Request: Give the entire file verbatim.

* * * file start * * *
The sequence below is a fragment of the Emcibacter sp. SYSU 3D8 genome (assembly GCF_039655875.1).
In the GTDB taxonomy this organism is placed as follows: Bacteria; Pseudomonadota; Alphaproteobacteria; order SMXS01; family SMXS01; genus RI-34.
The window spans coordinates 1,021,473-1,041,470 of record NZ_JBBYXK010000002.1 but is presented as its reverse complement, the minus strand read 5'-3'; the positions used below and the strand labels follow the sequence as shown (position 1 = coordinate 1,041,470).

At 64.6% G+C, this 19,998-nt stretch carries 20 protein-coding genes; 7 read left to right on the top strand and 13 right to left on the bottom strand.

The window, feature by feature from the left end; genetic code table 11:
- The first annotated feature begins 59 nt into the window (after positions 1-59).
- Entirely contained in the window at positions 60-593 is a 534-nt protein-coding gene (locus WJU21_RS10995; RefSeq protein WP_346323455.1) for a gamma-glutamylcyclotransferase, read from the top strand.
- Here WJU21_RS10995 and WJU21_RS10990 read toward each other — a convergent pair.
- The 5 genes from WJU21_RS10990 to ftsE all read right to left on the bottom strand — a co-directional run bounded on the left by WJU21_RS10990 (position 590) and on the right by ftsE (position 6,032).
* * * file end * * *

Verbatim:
The sequence below is a fragment of the Emcibacter sp. SYSU 3D8 genome (assembly GCF_039655875.1).
In the GTDB taxonomy this organism is placed as follows: Bacteria; Pseudomonadota; Alphaproteobacteria; order SMXS01; family SMXS01; genus RI-34.
The window spans coordinates 1,021,473-1,041,470 of record NZ_JBBYXK010000002.1 but is presented as its reverse complement, the minus strand read 5'-3'; the positions used below and the strand labels follow the sequence as shown (position 1 = coordinate 1,041,470).

At 64.6% G+C, this 19,998-nt stretch carries 20 protein-coding genes; 7 read left to right on the top strand and 13 right to left on the bottom strand.

The window, feature by feature from the left end; genetic code table 11:
- The first annotated feature begins 59 nt into the window (after positions 1-59).
- Entirely contained in the window at positions 60-593 is a 534-nt protein-coding gene (locus WJU21_RS10995; RefSeq protein WP_346323455.1) for a gamma-glutamylcyclotransferase, read from the top strand.
- Here WJU21_RS10995 and WJU21_RS10990 read toward each other — a convergent pair.
- The 5 genes from WJU21_RS10990 to ftsE all read right to left on the bottom strand — a co-directional run bounded on the left by WJU21_RS10990 (position 590) and on the right by ftsE (position 6,032).